Polls given too much credence

Tim Paluch

“A recent poll revealed that 65 percent of people have never been polled, until recently.”

β€” George Carlin

Polls, polls, polls. I despise polls. I really have a deep-rooted hatred for them. And yet, they surround me. I can’t shake them. I have recurring nightmares where I am being chased by villainous clans of demographic trends. I have another where I am trapped in a margin of error, with seemingly no way out. I wake up in cold sweats, struggling to breathe, mumbling something indistinguishable about “likability” and “tracking numbers.” Not the most frightening, but pretty disturbing none the less.

Polls should not play as large a role in the presidential election process as they appear to be doing these days. Polls are good for showing whether people prefer crunchy or creamy peanut butter, or who the father of Hope’s baby should be on “Days of Our Lives,” but are not good for deciding your vote upon.

There are just so many of those damn things. CNN/Gallup, ABCNews, FoxNews, Zogby/Reuters, the list goes on and on. Dubya had double-digit leads in some polls last week, and the press said the election was over. The undecideds had made up their minds. Dubya thought the election was his, as evident by his perm-a-smirk the entire weekend. And yet this Monday, with no major happenings over the weekend, Al had slipped back within the magical margin of error. Momentum appears to have shifted back in Tweedle-dum’s corner again, at least for a couple of days. The only poll staying somewhat consistent appears to be the little-known Daily Paluch poll, which is basically me asking myself who I would vote for at various times of the day. Ralph Nader has continued to add onto his large lead, getting just over 80 percent, with Lion-O, fearless and underestimated leader of the Thundercats, pulling in about 15 percent, despite not yet declaring his candidacy. Al and Dubya continue to hover just beneath the 1 percent mark. Margin of error is roughly plus or minus 96 percent.

These media generated polls are ridiculous. At one point in September, the CNN/Gallup poll had Gore up 7 percent. The following day, the very same poll had Bush up 7 percent. That was a pretty wide difference in one day, especially when nothing of any significance happened the day before.

These polls should not be taken lightly either. This is America. No one wants to be associated with a loser. If Dubya is up 10 percent on election day, the undecideds might just jump on the bandwagon. People aren’t going to waste their time if the polls say the election is a landslide victory for someone. Candidates abandon their party’s philosophical bases if the polls show the people care about different “mainstream” issues. Public opinion seen in these polls are a big part of the reason that both party’s are moving to the center.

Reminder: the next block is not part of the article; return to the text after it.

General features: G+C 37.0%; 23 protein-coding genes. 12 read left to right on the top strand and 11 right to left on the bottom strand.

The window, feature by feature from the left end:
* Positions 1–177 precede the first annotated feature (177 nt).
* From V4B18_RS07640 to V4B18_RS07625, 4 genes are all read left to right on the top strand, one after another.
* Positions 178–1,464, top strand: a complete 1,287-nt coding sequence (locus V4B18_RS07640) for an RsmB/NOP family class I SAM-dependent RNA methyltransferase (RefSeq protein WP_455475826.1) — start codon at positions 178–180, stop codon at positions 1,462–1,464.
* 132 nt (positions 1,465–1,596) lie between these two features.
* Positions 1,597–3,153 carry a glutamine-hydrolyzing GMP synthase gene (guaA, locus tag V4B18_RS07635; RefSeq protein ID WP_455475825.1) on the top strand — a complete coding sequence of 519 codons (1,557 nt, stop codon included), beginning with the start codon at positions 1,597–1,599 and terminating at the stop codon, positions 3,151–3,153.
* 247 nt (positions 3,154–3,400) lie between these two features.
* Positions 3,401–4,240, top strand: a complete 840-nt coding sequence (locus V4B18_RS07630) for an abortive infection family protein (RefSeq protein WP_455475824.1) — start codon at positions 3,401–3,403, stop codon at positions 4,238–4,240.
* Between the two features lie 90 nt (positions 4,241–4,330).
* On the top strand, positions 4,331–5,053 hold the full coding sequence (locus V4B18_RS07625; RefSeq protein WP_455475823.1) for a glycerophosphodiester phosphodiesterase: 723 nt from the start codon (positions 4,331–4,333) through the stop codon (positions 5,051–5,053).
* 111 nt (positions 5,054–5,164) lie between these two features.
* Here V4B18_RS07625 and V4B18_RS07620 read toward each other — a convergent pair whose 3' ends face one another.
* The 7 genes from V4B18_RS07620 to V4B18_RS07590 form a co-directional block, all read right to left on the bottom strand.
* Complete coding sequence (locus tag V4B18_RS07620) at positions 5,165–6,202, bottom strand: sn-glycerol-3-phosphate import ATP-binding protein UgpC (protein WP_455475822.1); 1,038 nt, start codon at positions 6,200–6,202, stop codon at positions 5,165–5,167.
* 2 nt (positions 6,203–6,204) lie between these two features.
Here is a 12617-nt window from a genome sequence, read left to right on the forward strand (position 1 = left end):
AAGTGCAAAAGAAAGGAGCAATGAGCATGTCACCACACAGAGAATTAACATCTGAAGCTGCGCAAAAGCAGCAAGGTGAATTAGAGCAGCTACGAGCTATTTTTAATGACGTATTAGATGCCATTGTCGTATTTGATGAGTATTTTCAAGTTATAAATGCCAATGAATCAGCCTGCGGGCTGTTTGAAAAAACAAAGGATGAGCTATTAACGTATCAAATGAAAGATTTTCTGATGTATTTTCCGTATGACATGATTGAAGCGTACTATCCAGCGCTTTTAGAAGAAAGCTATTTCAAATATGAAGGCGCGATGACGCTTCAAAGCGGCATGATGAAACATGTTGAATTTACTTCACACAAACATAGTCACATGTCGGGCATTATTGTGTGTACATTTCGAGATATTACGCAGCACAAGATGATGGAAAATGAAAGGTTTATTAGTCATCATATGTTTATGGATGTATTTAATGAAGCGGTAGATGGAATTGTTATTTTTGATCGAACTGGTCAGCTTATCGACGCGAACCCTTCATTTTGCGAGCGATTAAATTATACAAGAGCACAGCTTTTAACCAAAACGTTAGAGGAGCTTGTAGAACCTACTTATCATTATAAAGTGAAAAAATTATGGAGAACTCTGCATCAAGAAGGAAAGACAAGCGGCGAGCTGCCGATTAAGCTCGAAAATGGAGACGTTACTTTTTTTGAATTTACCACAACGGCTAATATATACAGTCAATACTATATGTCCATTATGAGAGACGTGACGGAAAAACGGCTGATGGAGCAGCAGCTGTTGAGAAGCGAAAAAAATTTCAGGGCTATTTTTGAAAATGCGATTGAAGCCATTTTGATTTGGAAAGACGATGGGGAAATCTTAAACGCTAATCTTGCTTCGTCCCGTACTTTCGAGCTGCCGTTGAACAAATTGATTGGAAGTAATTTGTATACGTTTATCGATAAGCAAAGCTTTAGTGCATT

If Dubya wins 60% of the popular vote, he can still lose the election in the electoral college if Gore wins in the right states. In other words, these polls are meaningless except for trying to give undecided voters an idea of what everyone else is thinking, which is basically telling them they can’t think for themselves.

The candidates know this, so they treat the polls according to how they are faring in them at that point in time. When they are up 10 percent, as each have been, we heard, “Look at the polls. The people have spoken.” And yet, when the shoe is on the other foot and they have fallen behind, suddenly it’s, “Don’t look at the polls. They don’t mean anything, they’ve been wrong before.”

Another thing I have a problem with is the entire polling process, which is incorrectly labeled “scientific.” Do you really think that 1,024 “likely” voters are going to give the overall opinion of the entire country? And just who can be considered a “likely” voter? I am “likely” to vote, in fact I am definitely going to vote. Does that exclude me from being polled? Likely is a funny word to define. I am “likely” to tell someone I am not home when I don’t want to hear about USA Today’s trial offer, but really I am right there on the phone talking to them. Pollsters aren’t going to waste their time on someone who isn’t sure if they will vote or not. Those are the real undecideds. These are the people who haven’t made up their minds whether or not to go out and vote for a third party to give the finger to the Republicrats. I haven’t gotten the call and I am sure you haven’t either. In fact I don’t know anyone else who has.

Polls have always been around, but have never been so influential. There are still some people out there that for whatever reason haven’t made up their minds yet, and the polls can be the difference in swaying their decision over to one candidate.

I probably won’t be getting that call from CNN or ABC anytime soon, but even if I did, I’d probably say I didn’t have time to talk anyway. I am a busy man.